About a year ago (in Issue 7) Playback conducted a survey of 10 sub-$1,500 stereo integrated amplifiers with an eye toward discerning which models were the best musical performers under real-world conditions. This month, we continue in the spirit of that original survey to investigate the Anthem Integrated 225 solid-state integrated amp, which is priced at $1,499. As it happens, the “225” in this amplifier’s name is a reference to its power output per channel—output that would have made it by far the most powerful amplifier in our original survey. What is more, the amplifier also claims impressively low distortion and wide bandwidth specifications—both of which are generally useful indicators of sonic potential. The real proof of excellence, however, always comes in the listening (not from reading a specifications sheet), and as you’ll learn in a moment, listening to Anthem’s Integrated 225 is a real joy.
Before we jump into the review proper, some background may be in order. Anthem is a Canadian A/V electronics manufacturer that is the sister brand of Paradigm loudspeakers; the firm is probably best known for its award-winning, home theater-oriented, multichannel audio components (such as the superb Statement D2 controller and Statement P5 multichannel amplifier Playback uses as its references). But in the beginning, Anthem originated as the offshoot of a well-respected Canadian high-end audio company called Sonic Frontiers. Back in the day, Sonic Frontiers catered to a discerning, purist, two-channel audio clientele and made its name by offering components that offered top-tier technologies and sonic refinements but at less-than-stratospheric prices. In a very real sense, then, the Integrated 225 is a product that reaches back to Anthem’s earliest, truest, and deepest roots.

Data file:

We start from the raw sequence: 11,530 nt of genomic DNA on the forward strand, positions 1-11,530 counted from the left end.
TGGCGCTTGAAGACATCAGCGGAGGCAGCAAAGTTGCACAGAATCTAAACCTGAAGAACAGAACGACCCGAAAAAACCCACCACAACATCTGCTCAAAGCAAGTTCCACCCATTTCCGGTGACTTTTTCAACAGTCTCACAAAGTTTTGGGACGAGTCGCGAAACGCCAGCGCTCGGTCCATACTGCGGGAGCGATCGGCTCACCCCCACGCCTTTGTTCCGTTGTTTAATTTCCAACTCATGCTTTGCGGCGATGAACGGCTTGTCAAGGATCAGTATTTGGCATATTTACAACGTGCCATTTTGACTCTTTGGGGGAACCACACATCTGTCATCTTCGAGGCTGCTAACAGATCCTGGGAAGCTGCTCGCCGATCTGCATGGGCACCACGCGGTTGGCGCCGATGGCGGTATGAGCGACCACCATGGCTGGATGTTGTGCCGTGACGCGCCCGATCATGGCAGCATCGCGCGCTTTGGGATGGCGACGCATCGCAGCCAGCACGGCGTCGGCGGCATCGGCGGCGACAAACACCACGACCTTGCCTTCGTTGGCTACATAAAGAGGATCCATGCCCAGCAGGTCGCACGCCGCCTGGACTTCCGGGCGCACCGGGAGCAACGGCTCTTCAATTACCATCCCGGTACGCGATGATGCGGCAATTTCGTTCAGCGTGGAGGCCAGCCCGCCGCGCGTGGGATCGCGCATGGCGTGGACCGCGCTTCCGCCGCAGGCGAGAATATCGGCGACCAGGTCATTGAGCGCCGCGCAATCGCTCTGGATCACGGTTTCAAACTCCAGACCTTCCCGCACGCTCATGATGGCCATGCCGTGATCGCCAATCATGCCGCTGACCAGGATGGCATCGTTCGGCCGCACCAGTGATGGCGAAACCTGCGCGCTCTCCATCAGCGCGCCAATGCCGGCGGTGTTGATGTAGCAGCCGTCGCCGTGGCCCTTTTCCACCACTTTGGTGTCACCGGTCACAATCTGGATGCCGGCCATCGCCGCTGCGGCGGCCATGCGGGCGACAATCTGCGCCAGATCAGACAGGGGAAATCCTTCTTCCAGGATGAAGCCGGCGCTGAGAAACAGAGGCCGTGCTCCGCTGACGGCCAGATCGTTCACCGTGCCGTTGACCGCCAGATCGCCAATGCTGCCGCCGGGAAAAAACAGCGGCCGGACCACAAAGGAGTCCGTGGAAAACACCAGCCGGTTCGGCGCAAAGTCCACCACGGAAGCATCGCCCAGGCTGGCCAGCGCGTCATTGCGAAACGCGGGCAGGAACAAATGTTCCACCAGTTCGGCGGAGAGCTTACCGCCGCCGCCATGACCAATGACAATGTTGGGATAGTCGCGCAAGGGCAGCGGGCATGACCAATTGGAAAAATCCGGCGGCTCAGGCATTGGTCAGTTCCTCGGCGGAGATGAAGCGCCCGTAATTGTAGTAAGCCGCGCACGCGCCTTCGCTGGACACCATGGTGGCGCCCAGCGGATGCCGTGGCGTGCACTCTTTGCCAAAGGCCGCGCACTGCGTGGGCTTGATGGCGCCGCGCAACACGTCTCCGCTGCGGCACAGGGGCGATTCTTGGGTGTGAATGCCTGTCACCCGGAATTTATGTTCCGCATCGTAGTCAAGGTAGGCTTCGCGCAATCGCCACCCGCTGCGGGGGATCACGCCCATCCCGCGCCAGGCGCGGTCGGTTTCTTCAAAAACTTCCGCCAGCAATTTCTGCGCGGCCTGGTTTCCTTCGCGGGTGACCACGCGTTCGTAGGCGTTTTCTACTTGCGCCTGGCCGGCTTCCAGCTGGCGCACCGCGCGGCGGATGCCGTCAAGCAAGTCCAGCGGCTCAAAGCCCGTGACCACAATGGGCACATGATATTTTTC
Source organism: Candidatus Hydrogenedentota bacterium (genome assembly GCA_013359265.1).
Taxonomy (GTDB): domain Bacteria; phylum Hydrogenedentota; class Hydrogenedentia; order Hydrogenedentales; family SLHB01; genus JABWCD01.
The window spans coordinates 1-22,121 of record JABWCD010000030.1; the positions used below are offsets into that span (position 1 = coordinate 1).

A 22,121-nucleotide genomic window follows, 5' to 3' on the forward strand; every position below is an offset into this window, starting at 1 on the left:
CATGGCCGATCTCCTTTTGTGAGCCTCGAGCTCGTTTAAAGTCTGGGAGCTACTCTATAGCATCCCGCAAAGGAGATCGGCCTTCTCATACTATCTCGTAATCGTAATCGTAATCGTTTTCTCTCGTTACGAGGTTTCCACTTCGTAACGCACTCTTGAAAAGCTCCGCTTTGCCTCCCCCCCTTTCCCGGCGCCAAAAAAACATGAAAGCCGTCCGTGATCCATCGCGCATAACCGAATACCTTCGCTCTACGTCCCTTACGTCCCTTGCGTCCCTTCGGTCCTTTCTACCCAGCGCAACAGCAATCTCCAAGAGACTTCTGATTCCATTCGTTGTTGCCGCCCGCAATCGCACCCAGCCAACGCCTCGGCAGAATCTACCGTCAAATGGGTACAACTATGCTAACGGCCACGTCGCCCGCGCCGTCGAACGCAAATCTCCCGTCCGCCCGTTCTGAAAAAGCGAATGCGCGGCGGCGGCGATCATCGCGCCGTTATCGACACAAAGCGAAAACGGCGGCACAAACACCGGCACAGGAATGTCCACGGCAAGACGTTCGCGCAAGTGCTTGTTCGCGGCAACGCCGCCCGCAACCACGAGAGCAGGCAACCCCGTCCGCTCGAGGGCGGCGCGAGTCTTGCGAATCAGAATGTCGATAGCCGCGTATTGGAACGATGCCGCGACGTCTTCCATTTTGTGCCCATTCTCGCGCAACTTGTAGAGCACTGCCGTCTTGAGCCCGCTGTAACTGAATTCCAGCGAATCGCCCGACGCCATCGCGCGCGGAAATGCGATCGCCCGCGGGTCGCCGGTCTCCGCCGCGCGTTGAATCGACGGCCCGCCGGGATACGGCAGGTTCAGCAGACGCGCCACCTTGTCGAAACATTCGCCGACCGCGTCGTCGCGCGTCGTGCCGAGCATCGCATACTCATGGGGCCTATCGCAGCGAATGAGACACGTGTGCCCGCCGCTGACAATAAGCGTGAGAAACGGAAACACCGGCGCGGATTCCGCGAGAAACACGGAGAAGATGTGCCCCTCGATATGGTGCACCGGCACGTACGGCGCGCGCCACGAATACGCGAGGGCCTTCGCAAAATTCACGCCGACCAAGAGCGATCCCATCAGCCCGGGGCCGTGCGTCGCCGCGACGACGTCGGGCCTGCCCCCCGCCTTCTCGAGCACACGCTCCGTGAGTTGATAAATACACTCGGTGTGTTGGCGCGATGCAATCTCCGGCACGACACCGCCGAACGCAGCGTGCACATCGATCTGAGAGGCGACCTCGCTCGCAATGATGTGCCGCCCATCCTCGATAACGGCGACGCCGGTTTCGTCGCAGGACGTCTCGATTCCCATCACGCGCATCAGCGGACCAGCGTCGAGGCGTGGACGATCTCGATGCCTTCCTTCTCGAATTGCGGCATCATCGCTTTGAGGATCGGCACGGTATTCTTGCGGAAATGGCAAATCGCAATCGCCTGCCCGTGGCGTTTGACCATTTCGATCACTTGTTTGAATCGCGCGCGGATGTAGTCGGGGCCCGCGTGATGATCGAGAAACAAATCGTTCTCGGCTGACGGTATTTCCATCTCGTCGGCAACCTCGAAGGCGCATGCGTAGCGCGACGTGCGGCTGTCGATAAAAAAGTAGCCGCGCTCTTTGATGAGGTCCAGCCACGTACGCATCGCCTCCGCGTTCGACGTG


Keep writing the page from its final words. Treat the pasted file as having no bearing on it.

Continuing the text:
Consider this amplifier if: you want an amp characterized by a robust, full-bodied sound that is, at the same time, beautifully controlled, refined, open, and full of finesse. And man, is this thing ever powerful; you can wade into challenging sonic territory (yep, Gustav Mahler, we’re talking about you) that would make lesser amps fold up and collapse, secure in the knowledge that the Anthem Integrated 225 will back you up every step of the way.
Look further if: you’ve got your heart set on buying an integrated amp that incorporates a top-shelf phono section. While the 225 provides a moving magnet phonostage, and one that has its strengths (a good signal/noise ratio and great bass), the fact is that the phono section is not in the same performance league as the rest of the amp.
Ratings (relative to comparably priced integrated amps)